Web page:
Collagen Craze Linked to Deforestation in Brazil, Investigation Reveals
From supplements to skin care, collagen has been buzzing in the wellness world. But this popular ingredient is linked to the deforestation of tropical forests in Brazil, according to a recent investigation.
The investigation, conducted by The Guardian, Bureau of Investigative Journalism, Center for Climate Crime Analysis (CCCA), ITV and O Joio e O Trigo in Brazil, has found that many of the trending protein powders, vitamins, face serums and other products that contain collagen are sourced from cattle farms that are linked to deforestation.
While collagen can be sourced from cattle, fish or pigs, “bovine” collagen is amongst the most popular. This ingredient is often touted as a protein that improves the health of hair, nails, skin and joints, as The Guardian reported, ultimately slowing the appearance of aging.
Human bodies naturally make collagen, although the production slows as we age or experience environmental stressors, like poor sleep, lack of exercise, or sun exposure, Harvard T. H. Chan School of Public Health explained.
As such, more and more products are including the ingredient to attract sales, although experts have doubted how effective topical products, like skin care creams and serums, could be, since collagen is found in deeper layers of the skin.
As of 2022, the global collagen market was valued at over $4 billion. It is expected to have a compound annual growth rate of over 8% from 2023 to 2032, according to Global Market Insights.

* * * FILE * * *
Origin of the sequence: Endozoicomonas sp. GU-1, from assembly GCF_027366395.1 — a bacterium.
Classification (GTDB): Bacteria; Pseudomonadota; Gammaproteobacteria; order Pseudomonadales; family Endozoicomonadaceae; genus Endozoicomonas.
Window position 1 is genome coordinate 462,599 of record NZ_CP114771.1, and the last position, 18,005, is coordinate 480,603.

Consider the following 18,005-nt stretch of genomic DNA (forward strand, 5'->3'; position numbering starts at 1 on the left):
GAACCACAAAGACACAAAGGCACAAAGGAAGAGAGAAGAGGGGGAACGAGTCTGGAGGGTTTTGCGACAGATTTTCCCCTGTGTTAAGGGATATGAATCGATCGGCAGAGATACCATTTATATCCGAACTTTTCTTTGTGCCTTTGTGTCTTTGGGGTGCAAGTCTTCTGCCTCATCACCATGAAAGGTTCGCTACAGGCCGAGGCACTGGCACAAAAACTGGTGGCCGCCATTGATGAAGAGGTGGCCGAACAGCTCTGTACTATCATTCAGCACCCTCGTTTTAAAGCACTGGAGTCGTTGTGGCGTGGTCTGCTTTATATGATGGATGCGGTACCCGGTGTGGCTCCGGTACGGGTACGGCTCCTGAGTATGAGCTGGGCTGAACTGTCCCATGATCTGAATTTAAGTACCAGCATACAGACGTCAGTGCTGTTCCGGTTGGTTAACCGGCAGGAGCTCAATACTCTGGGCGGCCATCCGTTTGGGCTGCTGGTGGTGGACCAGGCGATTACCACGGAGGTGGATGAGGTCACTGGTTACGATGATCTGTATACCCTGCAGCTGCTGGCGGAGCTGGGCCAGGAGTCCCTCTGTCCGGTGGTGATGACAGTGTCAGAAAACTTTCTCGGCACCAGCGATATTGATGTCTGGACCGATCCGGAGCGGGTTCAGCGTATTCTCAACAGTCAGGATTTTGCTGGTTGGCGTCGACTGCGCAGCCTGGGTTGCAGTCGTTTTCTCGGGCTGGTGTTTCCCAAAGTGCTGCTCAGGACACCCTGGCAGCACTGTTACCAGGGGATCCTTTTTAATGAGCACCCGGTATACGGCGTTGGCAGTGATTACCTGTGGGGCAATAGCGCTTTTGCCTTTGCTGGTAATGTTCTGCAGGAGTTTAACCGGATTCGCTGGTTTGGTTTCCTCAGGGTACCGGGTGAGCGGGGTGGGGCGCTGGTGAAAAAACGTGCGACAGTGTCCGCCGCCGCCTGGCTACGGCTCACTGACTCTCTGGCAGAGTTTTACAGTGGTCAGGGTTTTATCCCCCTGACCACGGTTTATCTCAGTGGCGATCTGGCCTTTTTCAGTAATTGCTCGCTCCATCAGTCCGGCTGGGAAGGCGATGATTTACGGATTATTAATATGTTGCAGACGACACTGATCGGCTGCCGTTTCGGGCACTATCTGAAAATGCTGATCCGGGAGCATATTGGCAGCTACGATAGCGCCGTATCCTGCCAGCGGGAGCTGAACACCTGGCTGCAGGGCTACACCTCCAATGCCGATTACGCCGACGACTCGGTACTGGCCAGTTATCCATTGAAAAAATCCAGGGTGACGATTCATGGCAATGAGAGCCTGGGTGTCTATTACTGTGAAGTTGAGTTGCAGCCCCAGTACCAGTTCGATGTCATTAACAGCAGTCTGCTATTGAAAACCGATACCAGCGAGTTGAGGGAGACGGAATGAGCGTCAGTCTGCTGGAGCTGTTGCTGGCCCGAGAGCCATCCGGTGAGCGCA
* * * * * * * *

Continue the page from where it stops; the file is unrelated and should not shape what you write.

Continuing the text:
While there are studies on collagen, studies on humans are less available. Not only that, but Harvard T. H. Chan School of Public Health noted that many studies on collagen may include conflicts of interest, particularly funding from related industries or authors that work within industries that could benefit from positive research results on collagen.
Overall, there are no studies that show a negative impact from taking collagen. But now, there is an investigation showing the issues with collagen’s increasing demand. While other products linked to deforestation, like palm oil and beef, are often required to trace their supply chains, the collagen industry is not required to investigate its impacts.
In addition to connecting the industry to deforestation, the investigation found that the collagen had been linked to violence against Indigenous communities in Brazil amidst the deforestation to establish cattle farms.
“No cattle ranching expansion in the Amazon can take place without violence,” Bruno Malheiro, a geographer and professor at the Federal University of Southern and Southeastern Pará, told the Bureau of Investigative Journalism.
Indigenous communities have faced threats, land invasions and arson, with an entire village, including schools, burned down last September.
“[The farmers] destroy what is theirs, and invade what is ours. I can’t understand why they destroy everything,” Kátia Silene Akrãtikatêjê, the first woman leader of the Gavião people, told the Bureau of Investigative Journalism.
Popular collagen company Vital Proteins, owned by Nestlé, told the Bureau of Investigative Journalism it would “end sourcing from the Amazon region effective immediately” following the results of the investigation. Nestlé told The Guardian that it has contacted its collagen supplier to investigate, as the company has a target to have deforestation-free products by 2025.
Other companies, including Costco and Boots, made similar statements to the Bureau of Investigative Journalism about contacting suppliers regarding the investigation’s findings, while Walmart and Amazon declined to comment.